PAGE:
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Portrait of the Bisexual as a Young Cartoonist

Written by C. Spike Trotman

Illustrated by Emilee Denich

Bisexuality is rarely depicted in most popular erotic media, in my opinion. And on those rare instances when bi people do appear, the portrayal of bi men and women tend to veer towards the superficial and/or the tragic.

It´s more than a little annoying.

Within stories designed for a heteronormative male gaze, bisexuals seem to always be women; I suppose men liking men and women is somehow “unmanly”? These bi women are with other (straight?) women, but these stories seem to stress that they are "still straight"--because, in this phallocentric world, because (so the narrative subtext seems to state) how can two women achieve real pleasure without a cock? Thus, these “bisexual” women are only with other women temporarily, in a kind of limited overture, until The Man And His Cock enter the picture, and provides true sexual satisfaction. Or something. In this world-view, bisexuality´s function is foreplay for heterosexual men, with sexual fulfilment always heading towards heterosexual expression.

When bisexual men appear, even more rarely than the bisexual woman, they tend to be characterized by tragedy. These tropes tend to appear in homoerotic erotic narratives, where the protagonist is “straight passing” in a monogamous heterosexual relationship, which they always find emotionally empty or lacking, until they meet a male lover. Passion ensues, but the “bisexual” male ultimately chooses to remain within the heteronormative relationship, while the male lover meets some tragic fate (imprisonment, suicide; these characters never just….exit). The message here seems to be “bisexuals have the pleasure of being gay, but choose the privilege of being straight.”

I know I´m generalizing. But if you´ve read and/or seen a good amount of pornography and erotica, I´m sure you have seen these bisexual narratives, too. They are almost their own genre, containing their own vocabularies. What´s frustrating is that, in both of these examples, neither seems to believe that bisexuality really exists.

Refreshingly, C. Spike Trotman´s erotic graphic novel Yes, Roya avoids both of these tendencies, offering instead a (gasp) pretty positive model of a functioning polyamorous relationship between two men and one man. During the course of the story, we glimpse their dynamic relationship in different kinds of constellations, but throughout witness tenderness, pleasure, fun, and consent. Both pretty hot, just getting a glimpse into at least one positive fantasy of how bisexual individuals might do relationship in the world, on their own terms.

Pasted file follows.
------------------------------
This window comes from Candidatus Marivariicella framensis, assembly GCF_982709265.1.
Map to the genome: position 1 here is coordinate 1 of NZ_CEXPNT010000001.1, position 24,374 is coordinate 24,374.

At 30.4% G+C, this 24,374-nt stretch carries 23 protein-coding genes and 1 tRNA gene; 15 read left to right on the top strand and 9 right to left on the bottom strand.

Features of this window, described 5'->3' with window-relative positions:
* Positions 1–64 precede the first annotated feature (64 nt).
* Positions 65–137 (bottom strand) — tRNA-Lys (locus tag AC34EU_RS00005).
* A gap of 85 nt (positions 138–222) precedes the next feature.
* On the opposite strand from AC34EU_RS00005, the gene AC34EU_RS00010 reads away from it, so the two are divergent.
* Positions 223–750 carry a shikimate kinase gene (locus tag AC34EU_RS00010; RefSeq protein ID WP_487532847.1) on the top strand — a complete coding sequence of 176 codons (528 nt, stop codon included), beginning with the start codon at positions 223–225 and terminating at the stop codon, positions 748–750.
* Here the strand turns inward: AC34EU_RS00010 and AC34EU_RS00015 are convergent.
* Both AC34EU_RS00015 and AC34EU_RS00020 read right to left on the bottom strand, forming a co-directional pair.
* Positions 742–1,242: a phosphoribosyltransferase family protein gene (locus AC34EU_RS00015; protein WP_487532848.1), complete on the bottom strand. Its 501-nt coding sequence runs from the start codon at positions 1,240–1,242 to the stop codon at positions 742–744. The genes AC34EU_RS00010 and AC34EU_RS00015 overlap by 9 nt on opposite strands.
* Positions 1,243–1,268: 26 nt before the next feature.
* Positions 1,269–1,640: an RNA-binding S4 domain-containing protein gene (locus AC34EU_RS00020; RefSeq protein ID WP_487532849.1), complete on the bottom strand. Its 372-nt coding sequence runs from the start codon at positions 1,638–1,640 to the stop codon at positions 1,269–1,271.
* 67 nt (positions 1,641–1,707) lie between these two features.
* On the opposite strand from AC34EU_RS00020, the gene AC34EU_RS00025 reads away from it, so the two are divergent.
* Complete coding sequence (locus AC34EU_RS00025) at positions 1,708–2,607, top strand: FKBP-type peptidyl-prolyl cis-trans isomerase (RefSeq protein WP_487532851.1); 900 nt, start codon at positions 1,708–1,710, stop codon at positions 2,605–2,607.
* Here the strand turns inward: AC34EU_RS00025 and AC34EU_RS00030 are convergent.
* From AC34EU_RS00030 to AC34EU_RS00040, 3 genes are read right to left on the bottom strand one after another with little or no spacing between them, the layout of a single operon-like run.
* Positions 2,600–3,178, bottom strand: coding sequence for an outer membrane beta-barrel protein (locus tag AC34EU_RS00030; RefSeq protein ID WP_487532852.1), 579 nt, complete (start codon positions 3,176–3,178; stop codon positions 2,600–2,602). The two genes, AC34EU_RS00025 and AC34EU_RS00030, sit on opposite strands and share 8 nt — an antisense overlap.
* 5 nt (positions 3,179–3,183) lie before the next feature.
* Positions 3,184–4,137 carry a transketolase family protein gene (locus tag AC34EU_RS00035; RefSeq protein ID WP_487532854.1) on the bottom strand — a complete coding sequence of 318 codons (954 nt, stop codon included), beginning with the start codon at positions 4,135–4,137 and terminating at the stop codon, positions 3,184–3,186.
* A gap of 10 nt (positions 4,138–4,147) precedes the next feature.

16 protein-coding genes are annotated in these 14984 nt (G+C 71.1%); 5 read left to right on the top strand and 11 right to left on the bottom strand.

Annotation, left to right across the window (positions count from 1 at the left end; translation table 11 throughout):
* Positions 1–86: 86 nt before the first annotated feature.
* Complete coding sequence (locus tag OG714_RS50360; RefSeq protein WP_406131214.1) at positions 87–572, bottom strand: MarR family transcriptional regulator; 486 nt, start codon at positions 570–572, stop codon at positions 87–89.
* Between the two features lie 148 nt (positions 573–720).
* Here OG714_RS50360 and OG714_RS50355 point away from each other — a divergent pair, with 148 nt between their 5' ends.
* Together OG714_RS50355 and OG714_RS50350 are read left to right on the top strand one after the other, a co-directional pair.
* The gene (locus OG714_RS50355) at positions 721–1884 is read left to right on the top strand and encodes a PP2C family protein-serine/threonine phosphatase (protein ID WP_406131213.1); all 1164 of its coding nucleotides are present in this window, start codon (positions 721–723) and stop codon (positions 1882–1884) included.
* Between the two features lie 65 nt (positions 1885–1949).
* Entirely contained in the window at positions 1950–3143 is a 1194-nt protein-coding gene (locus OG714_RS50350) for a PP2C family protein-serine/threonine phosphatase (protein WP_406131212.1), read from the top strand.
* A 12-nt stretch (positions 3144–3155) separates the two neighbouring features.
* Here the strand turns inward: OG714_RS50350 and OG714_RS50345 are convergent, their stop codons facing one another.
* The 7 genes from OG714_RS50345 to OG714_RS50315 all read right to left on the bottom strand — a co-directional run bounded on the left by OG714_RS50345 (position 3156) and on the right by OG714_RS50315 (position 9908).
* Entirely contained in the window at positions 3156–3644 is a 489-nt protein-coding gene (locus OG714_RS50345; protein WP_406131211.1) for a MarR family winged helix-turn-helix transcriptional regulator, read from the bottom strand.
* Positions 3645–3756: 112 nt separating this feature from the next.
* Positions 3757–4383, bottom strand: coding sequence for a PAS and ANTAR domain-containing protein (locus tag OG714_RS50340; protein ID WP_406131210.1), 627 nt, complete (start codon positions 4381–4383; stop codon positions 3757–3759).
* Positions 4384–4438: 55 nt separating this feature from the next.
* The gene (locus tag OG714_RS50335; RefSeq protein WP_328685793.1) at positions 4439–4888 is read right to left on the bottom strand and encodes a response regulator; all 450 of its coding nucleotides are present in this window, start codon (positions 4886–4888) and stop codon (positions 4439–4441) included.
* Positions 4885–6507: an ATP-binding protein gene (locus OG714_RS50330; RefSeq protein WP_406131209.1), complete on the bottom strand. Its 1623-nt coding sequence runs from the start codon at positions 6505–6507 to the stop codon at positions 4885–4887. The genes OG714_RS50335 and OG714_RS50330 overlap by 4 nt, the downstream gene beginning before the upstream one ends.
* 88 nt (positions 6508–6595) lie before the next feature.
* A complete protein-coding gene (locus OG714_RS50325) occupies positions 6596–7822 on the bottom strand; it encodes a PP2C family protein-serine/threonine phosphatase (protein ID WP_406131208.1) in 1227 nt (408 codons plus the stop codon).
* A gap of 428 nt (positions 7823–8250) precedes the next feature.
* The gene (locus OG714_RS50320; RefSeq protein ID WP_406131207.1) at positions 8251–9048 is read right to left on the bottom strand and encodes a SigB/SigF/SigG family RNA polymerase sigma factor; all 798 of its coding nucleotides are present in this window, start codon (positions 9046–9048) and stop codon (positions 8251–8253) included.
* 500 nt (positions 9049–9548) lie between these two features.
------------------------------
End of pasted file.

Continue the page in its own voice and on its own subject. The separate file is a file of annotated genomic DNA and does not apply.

Set at least a couple of generations ago, Yes, Roya follows the transformation of Wylie, a “19, almost 20” year old cartoonist having a hard time getting his foot in the door. An opportunity leads him to have an audience with his idol Joseph, the handsome and successful creator of the comic “Lil´ Savage”. Through a series of events, Wylie discovers that Joe´s artistic and personal life is not all as it appears. We follow Wylie has he discovers his own bisexuality through the caring mentorship of Roya, a powerful dom who welcomes Wylie under her wing.

Sexual expression is often linked with power, and Yes, Roya counterpoints the shifting relationships within this triad--ie Wylie and Joe, Wylie and Roya, Roya and Joe, Wylie and Roya and Joe--with the power dynamics in the cartoon publishing industry. While set in another era, the nepotism facing younger artists, women, people of color, and/or queer people in this graphic novel unfortunately feels timeless. How far have we progressed, really, from the era depicted in Trotman´s book?

The possibilities within the form of the graphic novel are pretty exciting these days, and Trotman is certainly a leading storyteller, entrepreneur, and pioneer. In this specific form of erotic media, with Trotman´s story fusing with Emilee Denich´s beautifully drawn panels, many unique possibilities open up. In addition to following the storyline, readers can get inside characters´ minds and fantasies. There are also some sexy and explicit pages of panels with little or no dialogue between Roya, Wylie, and/or Joe, whose art and action invite the reader to linger and enjoy. Denich and Trotman also include a number of subtle details within the graphic novel, which rewards folks who re-read Yes, Roya (such as the books next to Wylie´s bed after he first meets Joe; or the scene where Roya “breaks the fourth wall” and looks directly at the reader).

Yes, Roya is a delightful read told with humor, sensitivity, and intelligence. This seems to be the mode C. Spike Trotman inhabits naturally with her work, and I look forward to reading more of her work in the future.

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